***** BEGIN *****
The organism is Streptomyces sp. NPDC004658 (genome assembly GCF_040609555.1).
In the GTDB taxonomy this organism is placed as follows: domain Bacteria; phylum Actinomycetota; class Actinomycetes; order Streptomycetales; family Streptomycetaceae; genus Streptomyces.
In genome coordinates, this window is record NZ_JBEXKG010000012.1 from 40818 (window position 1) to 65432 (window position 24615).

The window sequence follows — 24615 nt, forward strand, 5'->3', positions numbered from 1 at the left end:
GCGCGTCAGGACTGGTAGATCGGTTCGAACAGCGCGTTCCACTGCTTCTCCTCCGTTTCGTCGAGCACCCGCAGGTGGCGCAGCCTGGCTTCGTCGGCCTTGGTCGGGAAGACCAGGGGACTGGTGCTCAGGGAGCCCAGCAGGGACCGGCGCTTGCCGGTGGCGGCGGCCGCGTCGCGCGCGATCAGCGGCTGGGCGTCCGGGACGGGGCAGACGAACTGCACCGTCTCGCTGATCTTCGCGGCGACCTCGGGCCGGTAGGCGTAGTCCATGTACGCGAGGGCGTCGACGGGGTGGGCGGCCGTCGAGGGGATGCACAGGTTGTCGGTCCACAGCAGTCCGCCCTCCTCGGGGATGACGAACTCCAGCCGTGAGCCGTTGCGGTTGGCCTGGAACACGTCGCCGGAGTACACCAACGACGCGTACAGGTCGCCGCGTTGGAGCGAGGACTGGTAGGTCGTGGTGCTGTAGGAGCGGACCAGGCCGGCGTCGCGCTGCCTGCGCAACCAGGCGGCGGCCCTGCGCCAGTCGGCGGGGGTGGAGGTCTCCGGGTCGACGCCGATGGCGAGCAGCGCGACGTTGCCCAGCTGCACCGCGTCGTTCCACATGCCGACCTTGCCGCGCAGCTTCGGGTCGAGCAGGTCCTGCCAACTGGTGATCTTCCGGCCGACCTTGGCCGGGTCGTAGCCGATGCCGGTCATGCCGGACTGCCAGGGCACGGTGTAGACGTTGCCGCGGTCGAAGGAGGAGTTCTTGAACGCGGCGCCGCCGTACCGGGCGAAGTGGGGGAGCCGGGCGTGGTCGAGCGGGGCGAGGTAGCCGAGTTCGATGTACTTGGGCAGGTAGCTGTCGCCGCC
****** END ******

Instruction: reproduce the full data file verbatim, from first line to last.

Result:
The organism is Streptomyces sp. NPDC004658 (genome assembly GCF_040609555.1).
In the GTDB taxonomy this organism is placed as follows: domain Bacteria; phylum Actinomycetota; class Actinomycetes; order Streptomycetales; family Streptomycetaceae; genus Streptomyces.
In genome coordinates, this window is record NZ_JBEXKG010000012.1 from 40818 (window position 1) to 65432 (window position 24615).

The window sequence follows — 24615 nt, forward strand, 5'->3', positions numbered from 1 at the left end:
GCGCGTCAGGACTGGTAGATCGGTTCGAACAGCGCGTTCCACTGCTTCTCCTCCGTTTCGTCGAGCACCCGCAGGTGGCGCAGCCTGGCTTCGTCGGCCTTGGTCGGGAAGACCAGGGGACTGGTGCTCAGGGAGCCCAGCAGGGACCGGCGCTTGCCGGTGGCGGCGGCCGCGTCGCGCGCGATCAGCGGCTGGGCGTCCGGGACGGGGCAGACGAACTGCACCGTCTCGCTGATCTTCGCGGCGACCTCGGGCCGGTAGGCGTAGTCCATGTACGCGAGGGCGTCGACGGGGTGGGCGGCCGTCGAGGGGATGCACAGGTTGTCGGTCCACAGCAGTCCGCCCTCCTCGGGGATGACGAACTCCAGCCGTGAGCCGTTGCGGTTGGCCTGGAACACGTCGCCGGAGTACACCAACGACGCGTACAGGTCGCCGCGTTGGAGCGAGGACTGGTAGGTCGTGGTGCTGTAGGAGCGGACCAGGCCGGCGTCGCGCTGCCTGCGCAACCAGGCGGCGGCCCTGCGCCAGTCGGCGGGGGTGGAGGTCTCCGGGTCGACGCCGATGGCGAGCAGCGCGACGTTGCCCAGCTGCACCGCGTCGTTCCACATGCCGACCTTGCCGCGCAGCTTCGGGTCGAGCAGGTCCTGCCAACTGGTGATCTTCCGGCCGACCTTGGCCGGGTCGTAGCCGATGCCGGTCATGCCGGACTGCCAGGGCACGGTGTAGACGTTGCCGCGGTCGAAGGAGGAGTTCTTGAACGCGGCGCCGCCGTACCGGGCGAAGTGGGGGAGCCGGGCGTGGTCGAGCGGGGCGAGGTAGCCGAGTTCGATGTACTTGGGCAGGTAGCTGTCGCCGCC